But most game players want to have the ability to control the outcome of the game (and want “agency” as well)

Better to think of game design as offering players opportunities, not forcing anything on the players

There is no perfect game

There are dozens of genres for a reason

Tastes of game players vary as much as tastes of music-lovers. (I dislike rap. I like classical. Some people love rap. Some hate classical. And so on.)

And there’s no room for perfectionism in professional design

You need to get games DONE. Especially in video games

The Law of Diminishing Marginal Returns sets in quickly for professionals, less so for hobbyist designers

So at some point, you have to finish even though the game isn’t perfect

You probably won’t be good at it, at first

How often do you start to do something complex, requiring a lot of critical thinking, and yet you’re immediately good at it? Never!

Most complex things worth doing, take a long time to do well

Even playing a game well can take a long time to master

Some theorize that you need a great many opportunities to fail/succeed before you can become good at something

And there’s the “10,000 hours” notion, too, though I don’t take the quantification seriously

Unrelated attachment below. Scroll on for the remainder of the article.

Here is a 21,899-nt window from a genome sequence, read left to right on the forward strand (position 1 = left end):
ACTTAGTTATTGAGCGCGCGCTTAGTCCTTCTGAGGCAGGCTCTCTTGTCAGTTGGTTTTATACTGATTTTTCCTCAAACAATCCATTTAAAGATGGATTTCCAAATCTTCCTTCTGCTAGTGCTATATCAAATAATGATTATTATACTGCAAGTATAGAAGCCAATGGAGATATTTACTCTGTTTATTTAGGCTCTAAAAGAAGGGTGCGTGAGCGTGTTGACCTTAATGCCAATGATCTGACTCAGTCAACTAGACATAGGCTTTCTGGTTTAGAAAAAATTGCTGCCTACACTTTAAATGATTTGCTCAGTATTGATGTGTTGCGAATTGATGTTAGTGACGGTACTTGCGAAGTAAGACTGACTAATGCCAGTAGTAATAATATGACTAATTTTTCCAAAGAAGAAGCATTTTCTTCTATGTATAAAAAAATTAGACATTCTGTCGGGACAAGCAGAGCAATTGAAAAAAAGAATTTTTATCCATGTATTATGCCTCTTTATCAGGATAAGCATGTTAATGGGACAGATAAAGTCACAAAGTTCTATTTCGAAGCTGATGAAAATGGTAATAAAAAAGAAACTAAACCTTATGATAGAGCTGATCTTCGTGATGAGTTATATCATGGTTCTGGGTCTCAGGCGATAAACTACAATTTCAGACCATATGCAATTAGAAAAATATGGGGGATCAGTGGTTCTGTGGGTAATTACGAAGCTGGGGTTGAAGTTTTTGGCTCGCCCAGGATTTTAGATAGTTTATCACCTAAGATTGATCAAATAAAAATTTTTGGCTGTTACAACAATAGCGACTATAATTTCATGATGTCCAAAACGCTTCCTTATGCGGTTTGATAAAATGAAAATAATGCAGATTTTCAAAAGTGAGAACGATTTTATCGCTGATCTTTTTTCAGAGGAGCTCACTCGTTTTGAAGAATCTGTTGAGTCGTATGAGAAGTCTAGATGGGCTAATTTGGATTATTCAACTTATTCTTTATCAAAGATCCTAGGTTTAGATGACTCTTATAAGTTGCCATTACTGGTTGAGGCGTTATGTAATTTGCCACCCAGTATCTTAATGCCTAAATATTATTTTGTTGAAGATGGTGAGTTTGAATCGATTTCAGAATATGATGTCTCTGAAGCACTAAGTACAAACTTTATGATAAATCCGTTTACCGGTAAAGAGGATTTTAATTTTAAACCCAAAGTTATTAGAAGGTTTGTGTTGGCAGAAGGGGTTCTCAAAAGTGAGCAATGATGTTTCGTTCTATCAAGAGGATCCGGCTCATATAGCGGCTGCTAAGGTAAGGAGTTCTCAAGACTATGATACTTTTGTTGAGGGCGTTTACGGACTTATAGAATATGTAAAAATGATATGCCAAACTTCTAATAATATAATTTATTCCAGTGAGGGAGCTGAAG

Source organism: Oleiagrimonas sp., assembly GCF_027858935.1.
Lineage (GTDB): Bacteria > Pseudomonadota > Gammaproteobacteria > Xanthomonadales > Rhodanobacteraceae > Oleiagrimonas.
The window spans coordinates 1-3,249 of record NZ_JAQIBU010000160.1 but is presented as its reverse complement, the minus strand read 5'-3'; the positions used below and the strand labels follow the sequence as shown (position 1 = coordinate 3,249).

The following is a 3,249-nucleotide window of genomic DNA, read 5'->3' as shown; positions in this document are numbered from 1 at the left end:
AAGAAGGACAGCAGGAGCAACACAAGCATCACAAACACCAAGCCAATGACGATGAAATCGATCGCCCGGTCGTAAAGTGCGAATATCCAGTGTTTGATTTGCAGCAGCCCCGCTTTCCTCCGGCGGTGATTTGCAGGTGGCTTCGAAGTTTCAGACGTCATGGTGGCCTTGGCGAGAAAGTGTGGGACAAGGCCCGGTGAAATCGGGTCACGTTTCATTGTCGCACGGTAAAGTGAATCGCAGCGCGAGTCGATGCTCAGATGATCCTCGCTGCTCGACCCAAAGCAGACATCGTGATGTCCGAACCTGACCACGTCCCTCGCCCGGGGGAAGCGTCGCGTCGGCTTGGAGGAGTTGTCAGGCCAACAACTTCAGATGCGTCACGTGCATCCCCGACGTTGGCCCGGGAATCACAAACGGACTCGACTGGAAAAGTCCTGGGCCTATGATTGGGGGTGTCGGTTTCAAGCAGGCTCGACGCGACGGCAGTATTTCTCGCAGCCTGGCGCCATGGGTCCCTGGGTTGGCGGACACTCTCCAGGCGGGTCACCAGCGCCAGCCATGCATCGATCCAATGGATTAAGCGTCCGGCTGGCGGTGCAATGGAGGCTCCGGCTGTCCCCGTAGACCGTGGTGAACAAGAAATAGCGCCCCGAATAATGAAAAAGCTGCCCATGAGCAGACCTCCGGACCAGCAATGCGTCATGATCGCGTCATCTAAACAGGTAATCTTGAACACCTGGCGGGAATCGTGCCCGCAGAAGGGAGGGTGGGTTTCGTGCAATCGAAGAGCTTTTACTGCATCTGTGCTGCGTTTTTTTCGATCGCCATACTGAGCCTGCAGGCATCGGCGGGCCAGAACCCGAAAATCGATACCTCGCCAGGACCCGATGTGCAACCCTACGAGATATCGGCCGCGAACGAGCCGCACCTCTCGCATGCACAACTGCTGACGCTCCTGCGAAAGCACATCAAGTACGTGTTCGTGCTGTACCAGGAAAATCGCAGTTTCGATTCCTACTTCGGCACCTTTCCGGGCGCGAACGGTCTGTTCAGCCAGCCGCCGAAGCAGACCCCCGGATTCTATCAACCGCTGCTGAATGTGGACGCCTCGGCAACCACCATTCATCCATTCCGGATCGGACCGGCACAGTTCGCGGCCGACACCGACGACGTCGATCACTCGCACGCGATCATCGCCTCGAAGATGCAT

Games are not just Mechanics

What matters is the impression you make on the player(s)

MDA: Mechanics, Dynamics, “Aesthetics” (I prefer “Impressions” for the last)

Collections of mechanics can feel soul-less

If you choose mechanics based on a model, they tend to fit together; if they’re just collections, they’ll often not fit together

Making a good game takes a LOT of time

Most of what happens in game design takes place in the mind – of the designer, and of the players

Outsiders/non-practitioners tend to minimize the difficulty because they don’t see it happening

Moreover, it’s easy to get a game to 80%, it’s the last 20% that takes most of the game design time and effort

And then, if it’s a tabletop game, scheduling and manufacturing can take many months

Mayfair recently published a game they’d had for 8 years

I have a game that may be published in 2015, publisher accepted it in 2005 [sic]

Piracy

Piracy of “digitally”-produced games is rampant

And there’s practically nothing you can do about it

Free-to-play helps (in video games), but even the in-app purchases in F2P are pirated regularly

Fortunately, not much piracy in tabletop games (unless it’s primarily a rulebook, such as RPGs)

You’re an Entertainer or a Teacher, not a "gift to the world”

That is, if you want to be a commercial game designer

Publishers are in business to make money (mostly, but especially in video games)

Yes, you can self-publish

But a lot more people want games to entertain or enlighten them, than want games to be “art”

“We want to entertain people by surprising them, so I really don’t think we are psychologists – we are nothing but entertainers.” -Shigeru Miyamoto (Zelda, Donkey Kong, Wii Fit, etc. )

Reiner Knizia (over 500 [sic] published games) also says his purpose is entertainment

“Fail Faster”

You want to find all the ways your game can fail, and eliminate or fix them

So the faster you fail, the quicker you can eliminate or fix the failures

Or start over!

Get a playable prototype done as soon as possible – there is NO Substitute

If you’re doing a video game, try to make a paper prototype first, to try things out

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blog | by Dr. Radut